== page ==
Showdown on the way in Congress
Keeping the United States out of direct involvement in the Syrian civil war may be the easier of the two big jobs facing Congress this month. The other involves a take-no-prisoners battle – figuratively speaking, of course – right here at home.
By the end of this month, the federal government’s authority to spend money runs out. If it is not extended, there will be a government “shutdown.”
Until earlier this year, the Senate had not approved a budget bill in four years. In March, by a vote of 50-49, that body agreed to an absurd budget proposal that was rejected in the House.
Even if agreement could be reached among conservatives and liberals and even if President Barack Obama signaled he would approve, there is not enough time for appropriations bills and a budget to be enacted before the end of the month.
That leaves Congress where it finds itself frequently, in need of agreement on a “continuing resolution.” A CR in effect allows the government to continue spending money without a formal budget.
Obama and liberals want a CR that not only allows them to spend at current rates, but that also rescinds the so-called “sequester” limits.
Many conservatives want to take the opportunity to “defund” Obamacare so it can’t be implemented – or at least to delay it.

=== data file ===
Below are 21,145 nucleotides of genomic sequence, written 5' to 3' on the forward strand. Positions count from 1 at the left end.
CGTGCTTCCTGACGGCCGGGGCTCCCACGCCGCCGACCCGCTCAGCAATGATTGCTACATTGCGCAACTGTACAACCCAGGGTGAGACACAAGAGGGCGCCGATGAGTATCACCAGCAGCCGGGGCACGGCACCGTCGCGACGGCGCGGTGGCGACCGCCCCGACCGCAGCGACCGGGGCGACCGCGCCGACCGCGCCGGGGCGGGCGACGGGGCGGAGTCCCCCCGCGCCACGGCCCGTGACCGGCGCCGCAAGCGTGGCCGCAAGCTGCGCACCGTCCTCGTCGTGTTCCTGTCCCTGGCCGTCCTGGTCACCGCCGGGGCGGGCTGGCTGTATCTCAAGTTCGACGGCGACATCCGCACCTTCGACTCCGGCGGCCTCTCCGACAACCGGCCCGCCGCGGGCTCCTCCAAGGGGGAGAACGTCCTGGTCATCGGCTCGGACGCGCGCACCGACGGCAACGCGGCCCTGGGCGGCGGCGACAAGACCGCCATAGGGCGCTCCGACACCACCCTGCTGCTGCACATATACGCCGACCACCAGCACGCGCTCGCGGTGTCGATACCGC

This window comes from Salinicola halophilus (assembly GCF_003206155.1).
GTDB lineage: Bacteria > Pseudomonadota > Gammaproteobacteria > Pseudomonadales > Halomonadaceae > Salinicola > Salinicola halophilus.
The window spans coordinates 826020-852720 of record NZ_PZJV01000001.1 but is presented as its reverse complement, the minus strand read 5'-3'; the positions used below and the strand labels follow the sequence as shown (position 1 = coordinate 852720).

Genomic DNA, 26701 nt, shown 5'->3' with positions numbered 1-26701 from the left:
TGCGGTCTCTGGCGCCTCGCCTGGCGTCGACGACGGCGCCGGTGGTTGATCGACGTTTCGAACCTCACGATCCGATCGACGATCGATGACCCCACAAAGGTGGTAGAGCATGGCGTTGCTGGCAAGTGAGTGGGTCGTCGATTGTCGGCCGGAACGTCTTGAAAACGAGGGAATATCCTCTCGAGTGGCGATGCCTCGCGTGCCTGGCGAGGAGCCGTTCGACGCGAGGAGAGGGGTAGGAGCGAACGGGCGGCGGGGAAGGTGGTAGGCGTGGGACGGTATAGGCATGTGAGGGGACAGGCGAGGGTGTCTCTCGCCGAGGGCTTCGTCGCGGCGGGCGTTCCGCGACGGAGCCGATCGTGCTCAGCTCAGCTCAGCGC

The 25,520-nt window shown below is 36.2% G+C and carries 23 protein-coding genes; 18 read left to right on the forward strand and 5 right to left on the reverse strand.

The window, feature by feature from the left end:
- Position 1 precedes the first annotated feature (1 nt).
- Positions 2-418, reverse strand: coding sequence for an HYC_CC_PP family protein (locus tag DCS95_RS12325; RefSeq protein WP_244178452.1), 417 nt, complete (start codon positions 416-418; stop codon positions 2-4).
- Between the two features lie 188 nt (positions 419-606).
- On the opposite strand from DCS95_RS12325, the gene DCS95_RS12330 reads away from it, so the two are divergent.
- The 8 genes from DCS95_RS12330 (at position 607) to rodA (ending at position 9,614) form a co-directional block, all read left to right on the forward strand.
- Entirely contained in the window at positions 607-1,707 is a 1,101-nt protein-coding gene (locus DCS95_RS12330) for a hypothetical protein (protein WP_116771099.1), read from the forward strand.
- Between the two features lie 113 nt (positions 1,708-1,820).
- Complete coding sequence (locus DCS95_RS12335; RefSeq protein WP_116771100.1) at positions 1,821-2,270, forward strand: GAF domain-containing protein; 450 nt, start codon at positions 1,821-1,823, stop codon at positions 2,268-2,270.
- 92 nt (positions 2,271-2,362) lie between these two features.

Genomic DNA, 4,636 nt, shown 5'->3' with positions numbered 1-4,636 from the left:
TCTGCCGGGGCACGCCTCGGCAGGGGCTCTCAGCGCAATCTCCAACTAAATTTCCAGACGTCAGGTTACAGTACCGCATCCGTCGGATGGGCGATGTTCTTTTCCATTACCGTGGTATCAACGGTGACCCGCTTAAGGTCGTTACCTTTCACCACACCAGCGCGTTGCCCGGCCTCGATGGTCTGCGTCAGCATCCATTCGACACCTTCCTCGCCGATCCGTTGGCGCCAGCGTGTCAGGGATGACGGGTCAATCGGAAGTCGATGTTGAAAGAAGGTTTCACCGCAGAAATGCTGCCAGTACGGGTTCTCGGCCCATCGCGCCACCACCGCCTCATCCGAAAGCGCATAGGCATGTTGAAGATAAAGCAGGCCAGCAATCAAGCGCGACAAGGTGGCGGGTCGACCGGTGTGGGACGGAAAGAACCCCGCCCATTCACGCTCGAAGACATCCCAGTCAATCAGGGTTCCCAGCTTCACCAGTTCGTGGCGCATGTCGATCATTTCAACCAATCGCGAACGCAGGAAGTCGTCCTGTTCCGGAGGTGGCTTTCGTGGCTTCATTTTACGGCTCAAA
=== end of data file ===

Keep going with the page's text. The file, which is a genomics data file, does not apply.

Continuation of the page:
Some conservatives want to avoid a shutdown for nonpolitical reasons. They fear unpleasant repercussions such as delays in mailing out Social Security checks and in paying members of the armed forces.
Thoughtful conservatives in the House may have a plan. It has three parts:
1. A CR, probably covering spending for a year beginning Oct. 1.
2. A one-year delay in implementing Obamacare.
3. Rescinding “sequester” spending cuts.
Liberal lawmakers and the president would, of course, agree to a CR. They’d love to get the sequester rescinded. But to get those things, they’d have to agree to a one-year postponement of Obamacare.
Reasoning among some conservatives is that rescinding the sequester would cost $80 billion to $90 billion during the coming year, but delaying Obamacare would save about the same amount.
Obama, on his own initiative, already has postponed implementation of some costly health care requirements for businesses – but that leaves millions of Americans left holding the bag, still mandated to obtain government-approved insurance. A one-year delay would help them and should be politically popular.
But here’s something else the three-part plan accomplishes:
If enacted, it would bring Obamacare and government spending back on stage around Oct. 1, 2014 – just before congressional elections that November.
During the coming year, more and more Americans may learn enough about Obamacare to decide they don’t want it. By Oct. 1, 2014, it could be easier for conservative lawmakers to kill the law entirely.
Then there’s the November 2014 elections, during which there’s a good chance Republicans will gain control of the Senate.
Given political realities, the three-part plan is a good one. Look for it or something like it this week.